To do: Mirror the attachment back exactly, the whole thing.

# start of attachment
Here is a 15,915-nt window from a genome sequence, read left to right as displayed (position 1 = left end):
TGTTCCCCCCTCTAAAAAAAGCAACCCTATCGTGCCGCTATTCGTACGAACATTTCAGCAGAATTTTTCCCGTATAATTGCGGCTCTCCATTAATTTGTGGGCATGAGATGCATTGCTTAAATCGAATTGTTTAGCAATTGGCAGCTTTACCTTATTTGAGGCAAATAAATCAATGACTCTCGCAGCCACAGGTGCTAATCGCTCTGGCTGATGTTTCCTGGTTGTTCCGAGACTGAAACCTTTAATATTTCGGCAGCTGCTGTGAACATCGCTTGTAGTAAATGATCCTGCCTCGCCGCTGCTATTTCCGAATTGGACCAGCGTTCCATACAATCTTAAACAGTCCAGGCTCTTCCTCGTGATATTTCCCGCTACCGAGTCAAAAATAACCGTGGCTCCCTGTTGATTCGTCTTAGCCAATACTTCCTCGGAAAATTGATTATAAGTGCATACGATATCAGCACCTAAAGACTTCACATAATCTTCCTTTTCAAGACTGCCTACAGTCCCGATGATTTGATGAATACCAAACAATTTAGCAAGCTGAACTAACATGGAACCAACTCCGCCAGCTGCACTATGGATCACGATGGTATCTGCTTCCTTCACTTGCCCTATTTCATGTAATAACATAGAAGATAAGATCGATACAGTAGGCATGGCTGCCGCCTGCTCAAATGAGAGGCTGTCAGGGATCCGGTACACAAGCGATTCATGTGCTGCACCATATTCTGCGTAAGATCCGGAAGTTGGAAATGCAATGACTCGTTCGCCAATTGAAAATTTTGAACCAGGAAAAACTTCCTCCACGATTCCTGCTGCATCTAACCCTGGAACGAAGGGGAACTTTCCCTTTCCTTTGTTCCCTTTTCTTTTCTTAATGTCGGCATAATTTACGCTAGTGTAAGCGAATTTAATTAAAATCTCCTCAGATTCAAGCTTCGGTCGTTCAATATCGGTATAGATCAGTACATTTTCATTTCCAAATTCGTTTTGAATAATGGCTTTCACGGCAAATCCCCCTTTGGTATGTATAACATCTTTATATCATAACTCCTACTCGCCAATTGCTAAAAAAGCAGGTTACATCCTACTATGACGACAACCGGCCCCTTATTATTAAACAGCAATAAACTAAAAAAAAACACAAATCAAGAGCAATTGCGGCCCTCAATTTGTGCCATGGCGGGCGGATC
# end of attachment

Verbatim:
Here is a 15,915-nt window from a genome sequence, read left to right as displayed (position 1 = left end):
TGTTCCCCCCTCTAAAAAAAGCAACCCTATCGTGCCGCTATTCGTACGAACATTTCAGCAGAATTTTTCCCGTATAATTGCGGCTCTCCATTAATTTGTGGGCATGAGATGCATTGCTTAAATCGAATTGTTTAGCAATTGGCAGCTTTACCTTATTTGAGGCAAATAAATCAATGACTCTCGCAGCCACAGGTGCTAATCGCTCTGGCTGATGTTTCCTGGTTGTTCCGAGACTGAAACCTTTAATATTTCGGCAGCTGCTGTGAACATCGCTTGTAGTAAATGATCCTGCCTCGCCGCTGCTATTTCCGAATTGGACCAGCGTTCCATACAATCTTAAACAGTCCAGGCTCTTCCTCGTGATATTTCCCGCTACCGAGTCAAAAATAACCGTGGCTCCCTGTTGATTCGTCTTAGCCAATACTTCCTCGGAAAATTGATTATAAGTGCATACGATATCAGCACCTAAAGACTTCACATAATCTTCCTTTTCAAGACTGCCTACAGTCCCGATGATTTGATGAATACCAAACAATTTAGCAAGCTGAACTAACATGGAACCAACTCCGCCAGCTGCACTATGGATCACGATGGTATCTGCTTCCTTCACTTGCCCTATTTCATGTAATAACATAGAAGATAAGATCGATACAGTAGGCATGGCTGCCGCCTGCTCAAATGAGAGGCTGTCAGGGATCCGGTACACAAGCGATTCATGTGCTGCACCATATTCTGCGTAAGATCCGGAAGTTGGAAATGCAATGACTCGTTCGCCAATTGAAAATTTTGAACCAGGAAAAACTTCCTCCACGATTCCTGCTGCATCTAACCCTGGAACGAAGGGGAACTTTCCCTTTCCTTTGTTCCCTTTTCTTTTCTTAATGTCGGCATAATTTACGCTAGTGTAAGCGAATTTAATTAAAATCTCCTCAGATTCAAGCTTCGGTCGTTCAATATCGGTATAGATCAGTACATTTTCATTTCCAAATTCGTTTTGAATAATGGCTTTCACGGCAAATCCCCCTTTGGTATGTATAACATCTTTATATCATAACTCCTACTCGCCAATTGCTAAAAAAGCAGGTTACATCCTACTATGACGACAACCGGCCCCTTATTATTAAACAGCAATAAACTAAAAAAAAACACAAATCAAGAGCAATTGCGGCCCTCAATTTGTGCCATGGCGGGCGGATC